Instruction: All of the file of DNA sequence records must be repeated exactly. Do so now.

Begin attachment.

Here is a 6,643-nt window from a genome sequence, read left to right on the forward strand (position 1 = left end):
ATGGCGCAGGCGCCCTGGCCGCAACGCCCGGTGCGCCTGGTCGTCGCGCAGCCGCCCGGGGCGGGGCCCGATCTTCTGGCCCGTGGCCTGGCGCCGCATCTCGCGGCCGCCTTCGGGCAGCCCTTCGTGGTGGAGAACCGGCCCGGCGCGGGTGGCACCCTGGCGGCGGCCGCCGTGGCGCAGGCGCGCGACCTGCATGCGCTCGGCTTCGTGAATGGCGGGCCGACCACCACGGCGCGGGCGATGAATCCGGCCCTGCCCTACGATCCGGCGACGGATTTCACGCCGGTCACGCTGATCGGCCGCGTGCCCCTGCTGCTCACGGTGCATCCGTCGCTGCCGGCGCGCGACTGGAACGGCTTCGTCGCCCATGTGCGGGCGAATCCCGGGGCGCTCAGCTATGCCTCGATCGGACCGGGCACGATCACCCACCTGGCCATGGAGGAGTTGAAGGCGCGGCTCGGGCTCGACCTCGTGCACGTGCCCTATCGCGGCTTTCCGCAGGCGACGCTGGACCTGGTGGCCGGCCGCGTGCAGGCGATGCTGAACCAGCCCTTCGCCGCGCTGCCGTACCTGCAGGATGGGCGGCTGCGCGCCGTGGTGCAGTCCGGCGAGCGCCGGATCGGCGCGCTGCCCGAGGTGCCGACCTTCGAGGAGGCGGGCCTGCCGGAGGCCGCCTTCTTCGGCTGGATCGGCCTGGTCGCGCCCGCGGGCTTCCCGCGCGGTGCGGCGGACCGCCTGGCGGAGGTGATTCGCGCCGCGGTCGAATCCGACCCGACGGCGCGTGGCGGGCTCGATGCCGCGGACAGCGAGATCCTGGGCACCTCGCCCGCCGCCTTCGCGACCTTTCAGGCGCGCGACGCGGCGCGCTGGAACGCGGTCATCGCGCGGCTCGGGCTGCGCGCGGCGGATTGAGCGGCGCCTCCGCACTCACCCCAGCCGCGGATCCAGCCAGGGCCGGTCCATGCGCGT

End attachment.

Here is a 6,643-nt window from a genome sequence, read left to right on the forward strand (position 1 = left end):
ATGGCGCAGGCGCCCTGGCCGCAACGCCCGGTGCGCCTGGTCGTCGCGCAGCCGCCCGGGGCGGGGCCCGATCTTCTGGCCCGTGGCCTGGCGCCGCATCTCGCGGCCGCCTTCGGGCAGCCCTTCGTGGTGGAGAACCGGCCCGGCGCGGGTGGCACCCTGGCGGCGGCCGCCGTGGCGCAGGCGCGCGACCTGCATGCGCTCGGCTTCGTGAATGGCGGGCCGACCACCACGGCGCGGGCGATGAATCCGGCCCTGCCCTACGATCCGGCGACGGATTTCACGCCGGTCACGCTGATCGGCCGCGTGCCCCTGCTGCTCACGGTGCATCCGTCGCTGCCGGCGCGCGACTGGAACGGCTTCGTCGCCCATGTGCGGGCGAATCCCGGGGCGCTCAGCTATGCCTCGATCGGACCGGGCACGATCACCCACCTGGCCATGGAGGAGTTGAAGGCGCGGCTCGGGCTCGACCTCGTGCACGTGCCCTATCGCGGCTTTCCGCAGGCGACGCTGGACCTGGTGGCCGGCCGCGTGCAGGCGATGCTGAACCAGCCCTTCGCCGCGCTGCCGTACCTGCAGGATGGGCGGCTGCGCGCCGTGGTGCAGTCCGGCGAGCGCCGGATCGGCGCGCTGCCCGAGGTGCCGACCTTCGAGGAGGCGGGCCTGCCGGAGGCCGCCTTCTTCGGCTGGATCGGCCTGGTCGCGCCCGCGGGCTTCCCGCGCGGTGCGGCGGACCGCCTGGCGGAGGTGATTCGCGCCGCGGTCGAATCCGACCCGACGGCGCGTGGCGGGCTCGATGCCGCGGACAGCGAGATCCTGGGCACCTCGCCCGCCGCCTTCGCGACCTTTCAGGCGCGCGACGCGGCGCGCTGGAACGCGGTCATCGCGCGGCTCGGGCTGCGCGCGGCGGATTGAGCGGCGCCTCCGCACTCACCCCAGCCGCGGATCCAGCCAGGGCCGGTCCATGCGCGT